I liked reading The Little Girl Who Was Too Fond of Matches by Canadian author Gaetan Soucy. This book, which is the author’s first novel, will dazzle you with its subject and characters. The author did a truly brilliant job for a first book. If you’re after an extraordinary book and don’t know what to read, this might be the book you’re looking for.
The Little Girl Who Was Too Fond of Matches will show its difference from the first pages with its narration. As the book progresses, you will grasp what actually happened in detail and, you will be surprised how such a story is told in such an exquisite way. This book tells the story of two siblings who were left alone after their father’s death. However, how they grew up and saw the world is the book’s main subject. The author has used the language so skillfully that you find yourself in the world of the characters. Moreover, you look at the world and everything through the eyes of the main character. Your hair smells of soil and rain; you think you are a boy even if you are a beautiful girl, and this world full of people surprises you. Enjoy!
The Little Girl Who Was Too Fond of Matches
Alone with their bullying father on a vast estate, a sister and brother speak a language and inhabit a universe of their own making. When the old man commits suicide, they are forced into contact with the villagers and their cloak of romance and superstition quickly falls away to reveal shocking truths. Balancing naivete with carnality, Soucy employs his signature playfulness, plot twists, and fascination with guilt, cruelty, and violence in a narrative tour de force where nothing is quite what it seems.”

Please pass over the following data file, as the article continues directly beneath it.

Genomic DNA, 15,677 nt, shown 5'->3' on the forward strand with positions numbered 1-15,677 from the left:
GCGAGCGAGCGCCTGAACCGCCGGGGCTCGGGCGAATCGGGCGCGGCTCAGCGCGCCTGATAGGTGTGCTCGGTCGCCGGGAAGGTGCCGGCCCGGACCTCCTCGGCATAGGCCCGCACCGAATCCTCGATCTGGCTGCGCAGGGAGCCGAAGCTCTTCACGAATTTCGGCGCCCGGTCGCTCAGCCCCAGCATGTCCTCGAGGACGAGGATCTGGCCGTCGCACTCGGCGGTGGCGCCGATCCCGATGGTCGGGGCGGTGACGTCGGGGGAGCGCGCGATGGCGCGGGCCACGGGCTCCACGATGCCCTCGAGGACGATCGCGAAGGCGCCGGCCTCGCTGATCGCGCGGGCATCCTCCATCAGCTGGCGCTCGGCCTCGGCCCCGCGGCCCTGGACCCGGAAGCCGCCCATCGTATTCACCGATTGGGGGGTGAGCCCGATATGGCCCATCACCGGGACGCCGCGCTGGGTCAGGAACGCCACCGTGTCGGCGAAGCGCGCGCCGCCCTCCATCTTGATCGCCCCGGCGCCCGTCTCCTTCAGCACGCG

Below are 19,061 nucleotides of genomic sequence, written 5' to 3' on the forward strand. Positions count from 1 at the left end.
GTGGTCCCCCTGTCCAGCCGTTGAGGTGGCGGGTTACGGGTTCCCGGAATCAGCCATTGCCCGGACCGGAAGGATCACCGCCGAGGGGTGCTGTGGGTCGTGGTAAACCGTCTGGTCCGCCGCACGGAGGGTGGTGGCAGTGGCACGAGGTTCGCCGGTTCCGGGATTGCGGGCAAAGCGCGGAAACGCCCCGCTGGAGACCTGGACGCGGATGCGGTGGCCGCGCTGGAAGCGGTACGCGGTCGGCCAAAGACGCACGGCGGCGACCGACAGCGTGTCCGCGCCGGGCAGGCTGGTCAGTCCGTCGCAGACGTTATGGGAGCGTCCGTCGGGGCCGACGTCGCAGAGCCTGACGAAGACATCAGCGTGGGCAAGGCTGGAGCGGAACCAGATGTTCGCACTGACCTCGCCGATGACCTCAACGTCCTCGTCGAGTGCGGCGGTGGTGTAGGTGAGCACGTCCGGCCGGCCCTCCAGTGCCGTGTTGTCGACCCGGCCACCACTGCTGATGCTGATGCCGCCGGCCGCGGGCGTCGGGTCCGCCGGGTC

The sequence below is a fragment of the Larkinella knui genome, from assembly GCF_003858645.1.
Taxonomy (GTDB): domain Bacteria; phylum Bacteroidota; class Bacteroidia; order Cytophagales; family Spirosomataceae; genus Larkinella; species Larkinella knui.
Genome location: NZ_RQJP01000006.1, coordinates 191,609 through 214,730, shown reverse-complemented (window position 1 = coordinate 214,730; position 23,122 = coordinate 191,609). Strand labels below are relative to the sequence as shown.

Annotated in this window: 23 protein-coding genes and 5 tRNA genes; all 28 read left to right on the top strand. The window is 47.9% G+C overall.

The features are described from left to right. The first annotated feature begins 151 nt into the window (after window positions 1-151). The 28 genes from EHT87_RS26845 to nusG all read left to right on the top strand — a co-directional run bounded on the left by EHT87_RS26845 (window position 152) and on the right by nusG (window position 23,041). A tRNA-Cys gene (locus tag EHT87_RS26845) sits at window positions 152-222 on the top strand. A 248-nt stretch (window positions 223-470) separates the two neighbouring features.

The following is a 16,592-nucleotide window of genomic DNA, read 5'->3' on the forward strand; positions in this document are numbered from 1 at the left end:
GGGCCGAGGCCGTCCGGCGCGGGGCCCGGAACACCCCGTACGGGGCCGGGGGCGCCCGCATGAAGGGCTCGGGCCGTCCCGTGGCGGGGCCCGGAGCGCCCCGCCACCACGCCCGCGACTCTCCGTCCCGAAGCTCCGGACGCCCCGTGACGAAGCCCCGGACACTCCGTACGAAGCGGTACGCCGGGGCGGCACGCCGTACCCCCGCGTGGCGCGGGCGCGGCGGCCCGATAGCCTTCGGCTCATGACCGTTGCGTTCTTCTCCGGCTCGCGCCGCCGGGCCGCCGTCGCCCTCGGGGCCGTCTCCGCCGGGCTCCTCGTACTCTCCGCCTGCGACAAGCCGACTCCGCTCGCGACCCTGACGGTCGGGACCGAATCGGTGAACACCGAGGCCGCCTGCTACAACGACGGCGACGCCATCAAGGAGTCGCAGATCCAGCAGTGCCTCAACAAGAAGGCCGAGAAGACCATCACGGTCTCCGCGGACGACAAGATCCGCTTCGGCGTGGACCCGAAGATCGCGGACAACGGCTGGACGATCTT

Born in Montreal, Quebec, Soucy studied physics at Université de Montréal. Completed a master’s degree in philosophy, and studied Japanese language and literature at McGill University. Soucy has written four novels. His first two, L’Immaculée conception (translated as The Immaculate Conception by Lazer Lederhendler). And L’Acquittement (translated as Atonement by Sheila Fischman) are extraordinary, dark and baroque works.
Reading this book contributed to these challenges: